Document Type

Dissertation

Date of Degree

Fall 2012

Degree Name

PhD (Doctor of Philosophy)

Degree In

Chemistry

First Advisor

Alexei V. Tivanski

Abstract

Techniques that measure physical properties at the nanoscale with high sensitivity are significantly limited considering the number of new nanomaterials being developed. The development of atomic force microscopy (AFM) has lead to significant advancements in the ability to characterize physical properties of materials in all areas of science: chemistry, physics, engineering, and biology have made great scientific strides do to the versatility of the AFM. AFM is used for quantification of many physical properties such as morphology, electrical, mechanical, magnetic, electrochemical, binding interactions, and protein folding. This work examines the electrical and mechanical properties of materials applicable to the field of nano-electronics. As electronic devices are miniaturized the demand for materials with unique electrical properties, which can be developed and exploited, has increased. For example, discussed in this work, a derivative of tetrathiafulvalene, which exhibits a unique loss of conductivity upon compression of the self-assembled monolayer could be developed into a molecular switch. This work also compares tunable organic (tetraphenylethylene tetracarboxylic acid and bis(pyridine)s assemblies) and metal-organic (Silver-stilbizole coordination compounds) crystals which show high electrical conductivity. The electrical properties of these materials vary depending on their composition allowing for the development of compositionally tunable functional materials. Additional work was done to investigate the effects of molecular environment on redox active 11-ferroceneyl-1 undecanethiol (Fc) molecules. The redox process of mixed monolayers of Fc and decanethiol was measured using conductive probe atomic force microscopy and force spectroscopy. As the concentration of Fc increased large, variations in the force were observed. Using these variations the number of oxidized molecules in the monolayer was determined. AFM is additionally capable of investigating interactions at the nanoscale, such as ligand-receptor interactions. This work examines the interactions between the enzyme dihydrofolate reductase (DHFR), a widely investigated enzyme targeted for cancer and antimicrobial pharmaceutical, and methotrexate (MTX), a strong competitive inhibitor of DHFR. The DHFR was immobilized on a gold substrate, bound through a single surface cysteine, and maintained catalytic activity. AFM probe was functionalized with MTX and the interaction strength was measured using AFM. This work highlights the versatility of AFM, specifically force spectroscopy for the quantification of electrical, mechanical, and ligand-receptor interactions at the nanoscale.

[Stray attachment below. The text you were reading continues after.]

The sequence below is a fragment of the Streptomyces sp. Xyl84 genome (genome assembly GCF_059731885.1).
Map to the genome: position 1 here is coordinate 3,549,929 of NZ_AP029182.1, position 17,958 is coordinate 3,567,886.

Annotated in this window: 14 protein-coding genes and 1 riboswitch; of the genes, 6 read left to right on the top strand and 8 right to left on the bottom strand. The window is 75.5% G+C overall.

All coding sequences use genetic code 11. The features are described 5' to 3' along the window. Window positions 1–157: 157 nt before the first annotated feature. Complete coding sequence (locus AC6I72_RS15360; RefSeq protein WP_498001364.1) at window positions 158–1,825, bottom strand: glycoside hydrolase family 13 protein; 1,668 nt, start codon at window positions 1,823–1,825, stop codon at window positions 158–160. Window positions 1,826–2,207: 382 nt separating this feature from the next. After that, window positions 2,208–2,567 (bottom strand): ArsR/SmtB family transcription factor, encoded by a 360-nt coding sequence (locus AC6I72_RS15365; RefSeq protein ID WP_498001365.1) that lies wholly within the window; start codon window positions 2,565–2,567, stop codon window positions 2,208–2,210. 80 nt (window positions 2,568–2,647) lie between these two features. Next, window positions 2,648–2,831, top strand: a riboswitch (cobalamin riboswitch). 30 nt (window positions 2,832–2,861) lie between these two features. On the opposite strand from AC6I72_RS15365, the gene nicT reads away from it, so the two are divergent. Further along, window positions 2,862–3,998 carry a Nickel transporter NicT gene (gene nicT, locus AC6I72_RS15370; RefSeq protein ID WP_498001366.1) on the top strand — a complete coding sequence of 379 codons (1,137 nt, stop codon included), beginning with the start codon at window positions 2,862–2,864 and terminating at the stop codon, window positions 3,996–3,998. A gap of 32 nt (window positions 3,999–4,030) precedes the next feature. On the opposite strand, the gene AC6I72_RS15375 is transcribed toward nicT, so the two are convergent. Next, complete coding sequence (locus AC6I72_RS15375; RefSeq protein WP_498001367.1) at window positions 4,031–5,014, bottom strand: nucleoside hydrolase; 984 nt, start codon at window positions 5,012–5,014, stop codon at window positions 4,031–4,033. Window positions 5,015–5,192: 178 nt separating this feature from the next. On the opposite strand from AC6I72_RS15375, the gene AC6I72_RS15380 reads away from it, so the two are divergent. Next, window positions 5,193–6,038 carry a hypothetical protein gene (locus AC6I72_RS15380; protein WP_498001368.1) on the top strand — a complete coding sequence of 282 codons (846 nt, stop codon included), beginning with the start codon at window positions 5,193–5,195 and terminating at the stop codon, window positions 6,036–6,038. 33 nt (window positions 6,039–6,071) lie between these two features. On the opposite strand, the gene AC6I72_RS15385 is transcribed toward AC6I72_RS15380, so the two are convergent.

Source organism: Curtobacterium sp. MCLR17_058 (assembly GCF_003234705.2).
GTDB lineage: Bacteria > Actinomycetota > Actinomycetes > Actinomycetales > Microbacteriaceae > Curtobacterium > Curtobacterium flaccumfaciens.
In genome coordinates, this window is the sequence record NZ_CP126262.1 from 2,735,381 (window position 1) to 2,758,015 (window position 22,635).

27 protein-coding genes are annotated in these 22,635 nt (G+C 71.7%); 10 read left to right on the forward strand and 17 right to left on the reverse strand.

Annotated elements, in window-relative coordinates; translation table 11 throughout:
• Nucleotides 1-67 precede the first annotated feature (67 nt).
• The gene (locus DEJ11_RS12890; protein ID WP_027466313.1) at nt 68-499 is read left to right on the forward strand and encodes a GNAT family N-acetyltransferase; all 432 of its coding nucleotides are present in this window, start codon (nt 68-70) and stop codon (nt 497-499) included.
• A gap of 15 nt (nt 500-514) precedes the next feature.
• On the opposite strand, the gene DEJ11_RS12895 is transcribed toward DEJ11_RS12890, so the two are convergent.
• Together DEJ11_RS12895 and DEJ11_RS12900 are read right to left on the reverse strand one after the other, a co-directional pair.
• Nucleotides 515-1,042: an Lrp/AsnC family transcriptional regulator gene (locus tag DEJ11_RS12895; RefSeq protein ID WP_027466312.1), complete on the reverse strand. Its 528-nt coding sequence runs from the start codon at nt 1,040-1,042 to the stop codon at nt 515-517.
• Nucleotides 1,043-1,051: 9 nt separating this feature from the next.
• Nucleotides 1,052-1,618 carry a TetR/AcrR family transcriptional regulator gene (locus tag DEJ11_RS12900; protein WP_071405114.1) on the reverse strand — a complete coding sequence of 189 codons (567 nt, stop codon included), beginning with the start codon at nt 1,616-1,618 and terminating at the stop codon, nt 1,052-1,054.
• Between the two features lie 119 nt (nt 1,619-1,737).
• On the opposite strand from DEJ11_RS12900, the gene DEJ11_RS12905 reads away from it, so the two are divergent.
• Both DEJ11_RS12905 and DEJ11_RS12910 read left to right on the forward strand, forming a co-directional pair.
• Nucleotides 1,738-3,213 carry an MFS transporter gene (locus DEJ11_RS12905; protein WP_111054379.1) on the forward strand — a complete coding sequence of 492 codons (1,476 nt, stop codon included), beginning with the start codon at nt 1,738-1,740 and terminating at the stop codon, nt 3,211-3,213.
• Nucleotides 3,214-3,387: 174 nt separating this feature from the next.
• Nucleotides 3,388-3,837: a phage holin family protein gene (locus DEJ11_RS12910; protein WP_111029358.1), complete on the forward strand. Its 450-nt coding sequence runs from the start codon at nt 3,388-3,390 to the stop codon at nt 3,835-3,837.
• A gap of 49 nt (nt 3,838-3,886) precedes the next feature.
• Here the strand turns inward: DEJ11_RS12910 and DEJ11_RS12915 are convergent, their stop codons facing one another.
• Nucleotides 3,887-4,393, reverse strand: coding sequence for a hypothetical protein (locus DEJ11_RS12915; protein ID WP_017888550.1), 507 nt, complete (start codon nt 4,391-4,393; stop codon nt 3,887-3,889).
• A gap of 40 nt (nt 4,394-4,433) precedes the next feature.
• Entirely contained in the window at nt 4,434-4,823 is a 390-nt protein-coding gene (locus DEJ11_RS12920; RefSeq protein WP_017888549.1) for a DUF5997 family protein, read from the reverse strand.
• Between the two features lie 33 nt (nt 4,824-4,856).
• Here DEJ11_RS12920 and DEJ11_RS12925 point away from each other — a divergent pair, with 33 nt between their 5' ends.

Pages

xii, 111 pages

Bibliography

Includes bibliographical references (pages 102-111).

Comments

This thesis has been optimized for improved web viewing. If you require the original version, contact the University Archives at the University of Iowa: http://www.lib.uiowa.edu/sc/contact/.

Copyright

Copyright 2012 Lindsay Rachel Ditzler

Included in

Chemistry Commons

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